top of page

Further Reading and Listening

Phyllis Lyon

Phyllis Ann Lyon was born November 10, 1924, in Tulsa, Oklahoma, and raised primarily in Northern California. She graduated from Sacramento Senior High School in 1943 and went on to the University of California, Berkeley, where she received a Bachelor of Arts in Journalism in 1946. She later (1976) earned a Doctor of Education in Human Sexuality from the Institute for Advanced Study of Human Sexuality (IASHS).

Lyon served as a police-beat reporter in Fresno and as a reporter at the Chico Enterprise-Record during the 1940s. In the 1950s she served on the editorial staff at two building trades magazines in Seattle. After returning to San Francisco in 1953, Lyon worked at Glide Memorial Church with Reverend Cecil Williams until 1987. She served as a professor at IASHS from 1976-1987. She also co-founded the National Sex Forum and served as associate director and then co-director for 19 years.


Lyon and Martin met in Seattle in 1950 and the two became lovers in 1952. The couple relocated to San Francisco and moved into a flat on Castro Street together on Valentine’s Day 1953. They bought their lifelong home in Noe Valley in 1955. 


In 1964, the Council on Religion and the Homosexual launched with 15 national religious leaders and 15 lesbians and gay men, including Lyon and Martin. Their mission was to persuade churches to open their congregations to lesbians and gay men and to end police harassment of gays and lesbians and overturn the laws that criminalized homosexual behavior.  


Lesbian/Woman, Martin and Lyons’ landmark book that described lesbian lives in a positive way—virtually unknown at the time—was published in 1972, and updated and expanded in 1983 and 1991.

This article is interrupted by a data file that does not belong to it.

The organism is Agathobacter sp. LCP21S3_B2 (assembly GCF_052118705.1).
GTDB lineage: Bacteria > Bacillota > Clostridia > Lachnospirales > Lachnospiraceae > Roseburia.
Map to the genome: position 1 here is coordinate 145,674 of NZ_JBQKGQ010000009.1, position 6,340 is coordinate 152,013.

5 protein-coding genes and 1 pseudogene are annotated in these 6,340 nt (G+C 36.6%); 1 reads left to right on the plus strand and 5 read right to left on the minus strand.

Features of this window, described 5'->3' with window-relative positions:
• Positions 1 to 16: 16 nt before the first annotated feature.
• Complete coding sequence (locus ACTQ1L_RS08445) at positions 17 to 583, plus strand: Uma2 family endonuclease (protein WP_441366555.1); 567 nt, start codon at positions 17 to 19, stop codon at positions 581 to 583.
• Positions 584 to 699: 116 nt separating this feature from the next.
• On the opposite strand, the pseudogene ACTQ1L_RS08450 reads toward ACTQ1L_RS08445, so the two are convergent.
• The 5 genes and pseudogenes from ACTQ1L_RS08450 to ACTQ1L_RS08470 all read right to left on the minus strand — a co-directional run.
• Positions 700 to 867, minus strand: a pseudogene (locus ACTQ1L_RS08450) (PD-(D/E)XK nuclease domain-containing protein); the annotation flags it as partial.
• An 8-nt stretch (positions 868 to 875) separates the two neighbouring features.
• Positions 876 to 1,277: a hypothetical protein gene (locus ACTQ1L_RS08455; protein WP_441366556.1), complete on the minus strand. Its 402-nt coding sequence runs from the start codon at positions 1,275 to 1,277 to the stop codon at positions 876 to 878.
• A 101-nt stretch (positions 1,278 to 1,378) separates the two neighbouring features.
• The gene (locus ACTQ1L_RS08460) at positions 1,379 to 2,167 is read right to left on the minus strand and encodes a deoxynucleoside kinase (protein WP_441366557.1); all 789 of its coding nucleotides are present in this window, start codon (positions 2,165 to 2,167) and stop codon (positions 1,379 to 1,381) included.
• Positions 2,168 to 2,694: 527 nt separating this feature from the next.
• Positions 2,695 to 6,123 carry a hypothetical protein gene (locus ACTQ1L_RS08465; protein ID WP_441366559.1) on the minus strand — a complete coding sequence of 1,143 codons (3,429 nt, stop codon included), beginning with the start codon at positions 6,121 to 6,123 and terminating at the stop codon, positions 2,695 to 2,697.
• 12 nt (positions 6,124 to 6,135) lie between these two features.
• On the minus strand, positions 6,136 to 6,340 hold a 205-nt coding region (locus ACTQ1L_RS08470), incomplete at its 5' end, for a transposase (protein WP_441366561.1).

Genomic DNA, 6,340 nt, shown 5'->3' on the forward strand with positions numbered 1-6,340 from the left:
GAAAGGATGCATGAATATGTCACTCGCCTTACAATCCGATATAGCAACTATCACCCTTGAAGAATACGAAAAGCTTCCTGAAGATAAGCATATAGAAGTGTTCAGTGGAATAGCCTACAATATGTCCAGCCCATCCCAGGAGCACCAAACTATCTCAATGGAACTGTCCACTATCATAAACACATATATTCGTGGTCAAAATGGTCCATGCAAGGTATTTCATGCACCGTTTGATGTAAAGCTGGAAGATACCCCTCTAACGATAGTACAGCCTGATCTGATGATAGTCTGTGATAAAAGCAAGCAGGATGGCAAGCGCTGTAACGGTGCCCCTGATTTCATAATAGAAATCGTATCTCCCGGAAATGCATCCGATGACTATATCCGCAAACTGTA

The Alice B. Toklas Democratic Club, the first lesbian/gay political club in the United States, started in 1971, and Martin and Lyon were among the organizers. 


Lyon and Martin were among the first out lesbians to join the National Organization for Women (NOW) in 1967, insisting on the couple's membership rate. They helped lead efforts at the 1971 and 1973 NOW conventions to adopt resolutions that linked the oppression of lesbians with feminist issues. 


San Francisco Mayor George Moscone appointed Lyon to the San Francisco Human Rights Commission (HRC) in 1976, and she served as Chair in 1982-1983. 


Lyon and Martin were elected as California delegates to the National Women’s Conference, held in Houston in Nov. 1977. There they fought passionately for the passage of a resolution on lesbian rights.

Among the many awards Martin and Lyon received was the American Civil Liberties Union of Northern California’s highest honor, the Earl Warren Civil Liberties Award, which they received in 1990. 

In 1994, the Gay, Lesbian, Bisexual, Transgender (GLBT) Historical Society in San Francisco acquired the extensive papers of Lyon and Martin, including the complete records of the Daughters of Bilitis, and The Ladder.

In 1995, then Congresswoman, now Speaker of the House, Nancy Pelosi appointed Lyon as a delegate to the White House Conference on Aging, where she and Martin strongly advocated for LGBTQ elders. 


As part of their 50th anniversary celebration in 2003, Martin and Lyon attended the premiere of the award-winning documentary film, No Secret Anymore: The Times of Del Martin and Phyllis Lyon. Where you can find No Secret Anymore: The Times of Del Martin and Phyllis Lyon:

Frameline: purchase DVD for home or educational use. [With links to Amazon Prime and Vimeo.]

In 2006, Phyllis and Del were featured in the book Different Daughters: A History of the Daughters of Bilitis and the Birth of the Lesbian Rights Movement by Marcia M Gallo.

bottom of page